Electrical and Computer Engineering (ECE) alumnus Brandon Tory until recently led a very secret double life as a senior software artificial intelligence engineer at Google and a rap musician and producer. Now the Renaissance rapper has made the big time in both branches of his professional career after being featured in such decidedly non-pop publications as the Wall Street Journal and Forbes. Tory finally revealed his amazing secret life for one very good reason: “It IS cool to be a nerd, and I want young black kids from every neighborhood to know that.”
Tory has thought quite profoundly about the integration of his two contrasting talents. “Music to me is the equivalent of code with emotion,” as Tory told Margie Goldsmith, a contributor to Forbes. “I consider music to be software for the human brain. I believe that within the actual binary bits in the music there are encoded shimmers of the relationships and the things that happened to create them.”
Tory comes to his amazing accomplishments from very humble beginnings. As Goldsmith wrote in her Forbes piece, “Raised in Brockton, Massachusetts, a neighborhood known for crime and drugs, he lived with his family in a shelter as a teenager. Tory knew he wanted to be some kind of scientist, but also had a passion for music. He wanted to have a huge impact in both creativity and science.”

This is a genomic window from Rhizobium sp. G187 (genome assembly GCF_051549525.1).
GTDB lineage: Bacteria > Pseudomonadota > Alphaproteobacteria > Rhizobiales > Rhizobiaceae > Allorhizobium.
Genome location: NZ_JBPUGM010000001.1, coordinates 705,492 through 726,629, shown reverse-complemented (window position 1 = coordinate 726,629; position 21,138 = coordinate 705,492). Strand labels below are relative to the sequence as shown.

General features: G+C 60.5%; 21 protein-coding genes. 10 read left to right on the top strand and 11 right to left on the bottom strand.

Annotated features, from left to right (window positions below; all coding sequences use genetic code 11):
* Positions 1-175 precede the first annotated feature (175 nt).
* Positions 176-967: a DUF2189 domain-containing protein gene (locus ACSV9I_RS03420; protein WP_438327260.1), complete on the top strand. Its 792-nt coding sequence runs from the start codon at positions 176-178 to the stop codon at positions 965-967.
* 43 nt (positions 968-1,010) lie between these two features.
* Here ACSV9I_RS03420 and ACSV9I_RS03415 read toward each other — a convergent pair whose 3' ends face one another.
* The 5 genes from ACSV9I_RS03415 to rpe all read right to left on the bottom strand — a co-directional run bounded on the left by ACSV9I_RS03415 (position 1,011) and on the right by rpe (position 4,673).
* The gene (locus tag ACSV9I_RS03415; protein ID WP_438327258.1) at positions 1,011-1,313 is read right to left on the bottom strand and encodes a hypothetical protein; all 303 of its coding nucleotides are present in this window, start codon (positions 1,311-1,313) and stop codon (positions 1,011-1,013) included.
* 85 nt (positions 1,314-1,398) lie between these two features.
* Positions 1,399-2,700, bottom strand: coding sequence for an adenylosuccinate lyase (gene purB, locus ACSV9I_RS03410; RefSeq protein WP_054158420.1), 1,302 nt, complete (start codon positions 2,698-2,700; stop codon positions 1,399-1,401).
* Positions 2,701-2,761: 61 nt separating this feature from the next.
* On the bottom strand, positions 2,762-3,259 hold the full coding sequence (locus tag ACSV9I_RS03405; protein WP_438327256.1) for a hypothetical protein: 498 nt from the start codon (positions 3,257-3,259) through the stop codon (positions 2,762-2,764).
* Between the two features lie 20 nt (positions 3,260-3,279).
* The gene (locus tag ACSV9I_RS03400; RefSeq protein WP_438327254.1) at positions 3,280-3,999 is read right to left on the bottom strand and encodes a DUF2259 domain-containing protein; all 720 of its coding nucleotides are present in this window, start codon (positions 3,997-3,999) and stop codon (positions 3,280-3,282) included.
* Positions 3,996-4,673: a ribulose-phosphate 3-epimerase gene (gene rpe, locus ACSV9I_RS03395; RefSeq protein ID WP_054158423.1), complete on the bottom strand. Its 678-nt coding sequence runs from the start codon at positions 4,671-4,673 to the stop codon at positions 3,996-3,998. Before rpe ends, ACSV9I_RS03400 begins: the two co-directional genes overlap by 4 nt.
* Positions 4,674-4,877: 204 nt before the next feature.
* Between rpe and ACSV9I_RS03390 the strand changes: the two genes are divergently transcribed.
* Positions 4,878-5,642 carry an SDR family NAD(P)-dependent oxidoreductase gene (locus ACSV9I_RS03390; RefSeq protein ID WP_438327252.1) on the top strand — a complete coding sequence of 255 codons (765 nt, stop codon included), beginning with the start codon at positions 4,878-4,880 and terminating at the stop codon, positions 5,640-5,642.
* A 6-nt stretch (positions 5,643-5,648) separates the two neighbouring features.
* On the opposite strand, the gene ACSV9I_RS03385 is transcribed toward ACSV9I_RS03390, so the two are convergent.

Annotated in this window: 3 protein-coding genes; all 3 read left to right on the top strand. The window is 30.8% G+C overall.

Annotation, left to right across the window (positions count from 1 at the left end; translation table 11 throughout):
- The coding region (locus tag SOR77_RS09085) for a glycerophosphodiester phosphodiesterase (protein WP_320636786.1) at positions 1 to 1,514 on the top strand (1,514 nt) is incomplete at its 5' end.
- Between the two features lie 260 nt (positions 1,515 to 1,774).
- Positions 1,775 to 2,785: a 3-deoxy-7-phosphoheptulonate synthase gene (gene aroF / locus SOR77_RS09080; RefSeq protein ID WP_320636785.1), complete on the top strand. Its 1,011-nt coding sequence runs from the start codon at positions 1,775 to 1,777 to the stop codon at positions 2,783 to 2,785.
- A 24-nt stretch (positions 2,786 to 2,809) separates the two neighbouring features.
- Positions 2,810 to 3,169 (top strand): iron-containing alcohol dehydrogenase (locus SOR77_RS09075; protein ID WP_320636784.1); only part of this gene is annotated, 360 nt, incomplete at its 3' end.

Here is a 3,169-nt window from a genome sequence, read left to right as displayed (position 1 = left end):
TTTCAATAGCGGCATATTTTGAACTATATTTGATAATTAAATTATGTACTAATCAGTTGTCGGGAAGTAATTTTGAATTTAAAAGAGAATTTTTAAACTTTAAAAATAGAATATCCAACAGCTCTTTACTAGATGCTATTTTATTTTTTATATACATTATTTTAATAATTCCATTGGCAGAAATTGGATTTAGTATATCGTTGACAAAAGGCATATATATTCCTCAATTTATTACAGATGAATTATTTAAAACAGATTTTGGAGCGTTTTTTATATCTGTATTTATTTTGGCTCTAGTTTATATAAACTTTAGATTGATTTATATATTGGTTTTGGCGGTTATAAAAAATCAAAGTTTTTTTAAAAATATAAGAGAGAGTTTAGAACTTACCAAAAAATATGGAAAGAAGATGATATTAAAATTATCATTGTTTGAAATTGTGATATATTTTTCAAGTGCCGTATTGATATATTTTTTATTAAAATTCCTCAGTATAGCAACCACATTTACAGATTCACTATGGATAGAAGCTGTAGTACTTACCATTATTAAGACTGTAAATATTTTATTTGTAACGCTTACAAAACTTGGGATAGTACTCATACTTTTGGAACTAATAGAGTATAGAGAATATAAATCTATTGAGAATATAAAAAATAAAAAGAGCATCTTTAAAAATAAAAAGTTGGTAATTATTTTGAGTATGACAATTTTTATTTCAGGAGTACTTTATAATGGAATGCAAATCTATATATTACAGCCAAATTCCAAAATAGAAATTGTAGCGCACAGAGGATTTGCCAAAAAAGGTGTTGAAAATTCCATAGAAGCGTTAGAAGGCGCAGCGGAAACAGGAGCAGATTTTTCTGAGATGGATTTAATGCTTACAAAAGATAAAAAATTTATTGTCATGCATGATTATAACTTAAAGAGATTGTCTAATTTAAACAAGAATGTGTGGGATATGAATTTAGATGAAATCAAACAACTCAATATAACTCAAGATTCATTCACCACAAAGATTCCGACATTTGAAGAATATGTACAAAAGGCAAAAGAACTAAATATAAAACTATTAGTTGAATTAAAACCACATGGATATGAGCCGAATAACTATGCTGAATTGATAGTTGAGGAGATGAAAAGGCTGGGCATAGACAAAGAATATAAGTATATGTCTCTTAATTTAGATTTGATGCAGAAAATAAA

There in his Brockton neighborhood, against all odds, Tory taught himself how to master a computer.
“There was a popular online network called IRC,” Tory told Goldsmith. “I asked questions and got really good at a young age. I was living in an apartment with no internet, but I wanted to get online and learn about Intel x86 assembly and operating systems. People were upgrading computers in the neighborhood, and I’d find a spare part here and there. With whatever extra money I had, I ordered parts. I installed my own AMD chip into a motherboard I found in the garbage and installed the Linux Mandrake operating system. It became an obsession for me, but it wasn't something that I talked about because I still wanted to be cool.”
At UMass Amherst Tory studied computer engineering in the ECE department, an education which launched him on his early career, leading him to become a senior Apple engineer in Cupertino, California. But, unbeknownst to his Apple colleagues, he was also a rapper and songwriter incognito.
As he said, “I still maintained my secret lifestyle of putting out music and driving back and forth to LA.”
Then, in 2014, as Goldsmith wrote, “Tory won the Microsoft and Lenovo Timbaland national song-writing contest, beating out 6000 contestants. Still, his work colleagues knew nothing of his musical career.”
Last year, though, Tory had a moment of truth while talking with his sister about his double life. Taking her advice, he created an ad to show to Apple. “I made a one-minute mock commercial for Apple that described this new generation of creators and scientists who no longer believed in the boundaries between science and creativity. I can be a kid from a rough neighborhood who loves to rap and is also a level-five, machine-learning engineer. And others can too.”
Goldsmith added that last year Tory went public in a music video, Seriously, and was featured in The Wall Street Journal: "When Your Day Job Isn’t Enough; A Computer Nerd Who Raps.”
Now his message is crystal clear to kids living in inner cities or anywhere else: “I'd like to have a cultural impact on kids like me, let them know you don't have to sacrifice your culture in order to have success. As a kid, I couldn’t come out and say, ‘Hey, I want to be a computer genius,’ because that meant I would no longer be accepted by the culture in which I grew up. Now I think these things can be merged.” (March 2019)